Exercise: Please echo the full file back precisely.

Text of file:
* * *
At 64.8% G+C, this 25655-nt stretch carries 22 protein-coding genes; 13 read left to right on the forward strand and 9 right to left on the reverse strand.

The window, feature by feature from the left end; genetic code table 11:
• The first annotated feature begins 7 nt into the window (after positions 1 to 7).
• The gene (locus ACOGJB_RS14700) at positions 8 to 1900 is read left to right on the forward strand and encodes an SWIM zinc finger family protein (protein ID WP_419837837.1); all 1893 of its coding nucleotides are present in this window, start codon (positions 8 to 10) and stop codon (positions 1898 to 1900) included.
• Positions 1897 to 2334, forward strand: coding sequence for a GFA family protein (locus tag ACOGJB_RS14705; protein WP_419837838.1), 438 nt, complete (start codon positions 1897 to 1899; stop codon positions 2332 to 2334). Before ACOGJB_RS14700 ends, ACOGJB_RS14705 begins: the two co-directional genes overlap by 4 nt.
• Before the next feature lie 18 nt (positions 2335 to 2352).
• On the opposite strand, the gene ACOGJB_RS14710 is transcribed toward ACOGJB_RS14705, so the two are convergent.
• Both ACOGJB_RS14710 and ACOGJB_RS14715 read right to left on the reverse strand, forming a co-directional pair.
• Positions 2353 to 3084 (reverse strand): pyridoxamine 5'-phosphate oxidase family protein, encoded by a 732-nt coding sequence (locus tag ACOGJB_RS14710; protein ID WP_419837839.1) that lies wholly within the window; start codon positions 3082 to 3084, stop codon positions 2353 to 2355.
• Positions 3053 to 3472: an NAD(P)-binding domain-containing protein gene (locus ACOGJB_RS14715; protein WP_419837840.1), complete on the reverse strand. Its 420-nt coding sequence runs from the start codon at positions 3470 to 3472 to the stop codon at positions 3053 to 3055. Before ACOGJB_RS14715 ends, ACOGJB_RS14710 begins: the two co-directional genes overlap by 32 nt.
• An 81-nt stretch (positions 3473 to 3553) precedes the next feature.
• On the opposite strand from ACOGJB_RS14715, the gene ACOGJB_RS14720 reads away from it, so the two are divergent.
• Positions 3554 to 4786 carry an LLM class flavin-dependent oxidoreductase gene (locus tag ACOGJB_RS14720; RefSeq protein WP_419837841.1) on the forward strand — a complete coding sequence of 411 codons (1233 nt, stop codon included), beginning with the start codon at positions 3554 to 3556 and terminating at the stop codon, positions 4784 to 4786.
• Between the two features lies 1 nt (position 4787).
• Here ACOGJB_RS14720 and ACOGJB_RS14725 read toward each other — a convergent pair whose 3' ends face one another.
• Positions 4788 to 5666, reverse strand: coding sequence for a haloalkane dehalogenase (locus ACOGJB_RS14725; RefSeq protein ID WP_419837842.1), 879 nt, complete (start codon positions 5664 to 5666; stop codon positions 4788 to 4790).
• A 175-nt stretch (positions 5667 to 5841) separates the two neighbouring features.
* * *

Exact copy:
At 64.8% G+C, this 25655-nt stretch carries 22 protein-coding genes; 13 read left to right on the forward strand and 9 right to left on the reverse strand.

The window, feature by feature from the left end; genetic code table 11:
• The first annotated feature begins 7 nt into the window (after positions 1 to 7).
• The gene (locus ACOGJB_RS14700) at positions 8 to 1900 is read left to right on the forward strand and encodes an SWIM zinc finger family protein (protein ID WP_419837837.1); all 1893 of its coding nucleotides are present in this window, start codon (positions 8 to 10) and stop codon (positions 1898 to 1900) included.
• Positions 1897 to 2334, forward strand: coding sequence for a GFA family protein (locus tag ACOGJB_RS14705; protein WP_419837838.1), 438 nt, complete (start codon positions 1897 to 1899; stop codon positions 2332 to 2334). Before ACOGJB_RS14700 ends, ACOGJB_RS14705 begins: the two co-directional genes overlap by 4 nt.
• Before the next feature lie 18 nt (positions 2335 to 2352).
• On the opposite strand, the gene ACOGJB_RS14710 is transcribed toward ACOGJB_RS14705, so the two are convergent.
• Both ACOGJB_RS14710 and ACOGJB_RS14715 read right to left on the reverse strand, forming a co-directional pair.
• Positions 2353 to 3084 (reverse strand): pyridoxamine 5'-phosphate oxidase family protein, encoded by a 732-nt coding sequence (locus tag ACOGJB_RS14710; protein ID WP_419837839.1) that lies wholly within the window; start codon positions 3082 to 3084, stop codon positions 2353 to 2355.
• Positions 3053 to 3472: an NAD(P)-binding domain-containing protein gene (locus ACOGJB_RS14715; protein WP_419837840.1), complete on the reverse strand. Its 420-nt coding sequence runs from the start codon at positions 3470 to 3472 to the stop codon at positions 3053 to 3055. Before ACOGJB_RS14715 ends, ACOGJB_RS14710 begins: the two co-directional genes overlap by 32 nt.
• An 81-nt stretch (positions 3473 to 3553) precedes the next feature.
• On the opposite strand from ACOGJB_RS14715, the gene ACOGJB_RS14720 reads away from it, so the two are divergent.
• Positions 3554 to 4786 carry an LLM class flavin-dependent oxidoreductase gene (locus tag ACOGJB_RS14720; RefSeq protein WP_419837841.1) on the forward strand — a complete coding sequence of 411 codons (1233 nt, stop codon included), beginning with the start codon at positions 3554 to 3556 and terminating at the stop codon, positions 4784 to 4786.
• Between the two features lies 1 nt (position 4787).
• Here ACOGJB_RS14720 and ACOGJB_RS14725 read toward each other — a convergent pair whose 3' ends face one another.
• Positions 4788 to 5666, reverse strand: coding sequence for a haloalkane dehalogenase (locus ACOGJB_RS14725; RefSeq protein ID WP_419837842.1), 879 nt, complete (start codon positions 5664 to 5666; stop codon positions 4788 to 4790).
• A 175-nt stretch (positions 5667 to 5841) separates the two neighbouring features.